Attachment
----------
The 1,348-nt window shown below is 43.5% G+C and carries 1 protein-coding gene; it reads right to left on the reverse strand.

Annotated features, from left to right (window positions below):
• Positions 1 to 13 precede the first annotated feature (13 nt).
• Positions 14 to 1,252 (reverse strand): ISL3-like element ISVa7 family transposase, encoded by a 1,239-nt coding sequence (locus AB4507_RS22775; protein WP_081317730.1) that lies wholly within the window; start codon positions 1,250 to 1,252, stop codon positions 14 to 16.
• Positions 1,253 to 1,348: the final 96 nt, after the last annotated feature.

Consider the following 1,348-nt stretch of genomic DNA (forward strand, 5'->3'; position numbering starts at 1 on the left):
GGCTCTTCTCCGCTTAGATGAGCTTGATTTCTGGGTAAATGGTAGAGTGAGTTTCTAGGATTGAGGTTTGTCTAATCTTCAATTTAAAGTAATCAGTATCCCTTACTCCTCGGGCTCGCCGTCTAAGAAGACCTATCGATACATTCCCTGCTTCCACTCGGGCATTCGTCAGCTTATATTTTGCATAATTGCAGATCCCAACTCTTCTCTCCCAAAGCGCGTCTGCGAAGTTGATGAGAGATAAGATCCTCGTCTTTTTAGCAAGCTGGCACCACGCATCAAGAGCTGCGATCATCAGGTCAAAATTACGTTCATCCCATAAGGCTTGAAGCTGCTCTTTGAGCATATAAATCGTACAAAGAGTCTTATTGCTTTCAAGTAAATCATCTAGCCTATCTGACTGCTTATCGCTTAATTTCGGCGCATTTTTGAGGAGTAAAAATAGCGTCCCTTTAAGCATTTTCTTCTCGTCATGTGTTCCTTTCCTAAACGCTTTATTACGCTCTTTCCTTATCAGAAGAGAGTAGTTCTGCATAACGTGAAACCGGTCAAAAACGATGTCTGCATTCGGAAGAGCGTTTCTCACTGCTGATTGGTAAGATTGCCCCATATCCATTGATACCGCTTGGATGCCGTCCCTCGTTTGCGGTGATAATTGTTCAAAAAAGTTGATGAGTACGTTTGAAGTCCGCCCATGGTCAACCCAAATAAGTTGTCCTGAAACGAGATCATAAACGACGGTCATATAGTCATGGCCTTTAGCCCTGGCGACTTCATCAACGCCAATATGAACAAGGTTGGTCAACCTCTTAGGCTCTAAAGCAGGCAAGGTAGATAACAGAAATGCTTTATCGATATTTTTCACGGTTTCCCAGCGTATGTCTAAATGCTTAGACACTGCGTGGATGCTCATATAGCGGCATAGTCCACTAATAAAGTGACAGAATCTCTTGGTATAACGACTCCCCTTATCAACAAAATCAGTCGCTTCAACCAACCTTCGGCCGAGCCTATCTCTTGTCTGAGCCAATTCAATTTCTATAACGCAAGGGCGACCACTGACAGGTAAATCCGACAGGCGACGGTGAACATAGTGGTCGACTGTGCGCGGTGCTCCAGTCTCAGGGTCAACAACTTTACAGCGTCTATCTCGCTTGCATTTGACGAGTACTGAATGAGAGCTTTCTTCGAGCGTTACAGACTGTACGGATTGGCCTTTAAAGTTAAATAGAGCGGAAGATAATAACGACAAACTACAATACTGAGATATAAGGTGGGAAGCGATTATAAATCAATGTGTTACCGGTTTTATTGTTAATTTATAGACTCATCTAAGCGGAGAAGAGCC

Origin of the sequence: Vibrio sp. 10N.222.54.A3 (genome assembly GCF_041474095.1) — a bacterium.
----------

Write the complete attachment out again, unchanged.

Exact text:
The 1,348-nt window shown below is 43.5% G+C and carries 1 protein-coding gene; it reads right to left on the reverse strand.

Annotated features, from left to right (window positions below):
• Positions 1 to 13 precede the first annotated feature (13 nt).
• Positions 14 to 1,252 (reverse strand): ISL3-like element ISVa7 family transposase, encoded by a 1,239-nt coding sequence (locus AB4507_RS22775; protein WP_081317730.1) that lies wholly within the window; start codon positions 1,250 to 1,252, stop codon positions 14 to 16.
• Positions 1,253 to 1,348: the final 96 nt, after the last annotated feature.

Consider the following 1,348-nt stretch of genomic DNA (forward strand, 5'->3'; position numbering starts at 1 on the left):
GGCTCTTCTCCGCTTAGATGAGCTTGATTTCTGGGTAAATGGTAGAGTGAGTTTCTAGGATTGAGGTTTGTCTAATCTTCAATTTAAAGTAATCAGTATCCCTTACTCCTCGGGCTCGCCGTCTAAGAAGACCTATCGATACATTCCCTGCTTCCACTCGGGCATTCGTCAGCTTATATTTTGCATAATTGCAGATCCCAACTCTTCTCTCCCAAAGCGCGTCTGCGAAGTTGATGAGAGATAAGATCCTCGTCTTTTTAGCAAGCTGGCACCACGCATCAAGAGCTGCGATCATCAGGTCAAAATTACGTTCATCCCATAAGGCTTGAAGCTGCTCTTTGAGCATATAAATCGTACAAAGAGTCTTATTGCTTTCAAGTAAATCATCTAGCCTATCTGACTGCTTATCGCTTAATTTCGGCGCATTTTTGAGGAGTAAAAATAGCGTCCCTTTAAGCATTTTCTTCTCGTCATGTGTTCCTTTCCTAAACGCTTTATTACGCTCTTTCCTTATCAGAAGAGAGTAGTTCTGCATAACGTGAAACCGGTCAAAAACGATGTCTGCATTCGGAAGAGCGTTTCTCACTGCTGATTGGTAAGATTGCCCCATATCCATTGATACCGCTTGGATGCCGTCCCTCGTTTGCGGTGATAATTGTTCAAAAAAGTTGATGAGTACGTTTGAAGTCCGCCCATGGTCAACCCAAATAAGTTGTCCTGAAACGAGATCATAAACGACGGTCATATAGTCATGGCCTTTAGCCCTGGCGACTTCATCAACGCCAATATGAACAAGGTTGGTCAACCTCTTAGGCTCTAAAGCAGGCAAGGTAGATAACAGAAATGCTTTATCGATATTTTTCACGGTTTCCCAGCGTATGTCTAAATGCTTAGACACTGCGTGGATGCTCATATAGCGGCATAGTCCACTAATAAAGTGACAGAATCTCTTGGTATAACGACTCCCCTTATCAACAAAATCAGTCGCTTCAACCAACCTTCGGCCGAGCCTATCTCTTGTCTGAGCCAATTCAATTTCTATAACGCAAGGGCGACCACTGACAGGTAAATCCGACAGGCGACGGTGAACATAGTGGTCGACTGTGCGCGGTGCTCCAGTCTCAGGGTCAACAACTTTACAGCGTCTATCTCGCTTGCATTTGACGAGTACTGAATGAGAGCTTTCTTCGAGCGTTACAGACTGTACGGATTGGCCTTTAAAGTTAAATAGAGCGGAAGATAATAACGACAAACTACAATACTGAGATATAAGGTGGGAAGCGATTATAAATCAATGTGTTACCGGTTTTATTGTTAATTTATAGACTCATCTAAGCGGAGAAGAGCC

Origin of the sequence: Vibrio sp. 10N.222.54.A3 (genome assembly GCF_041474095.1) — a bacterium.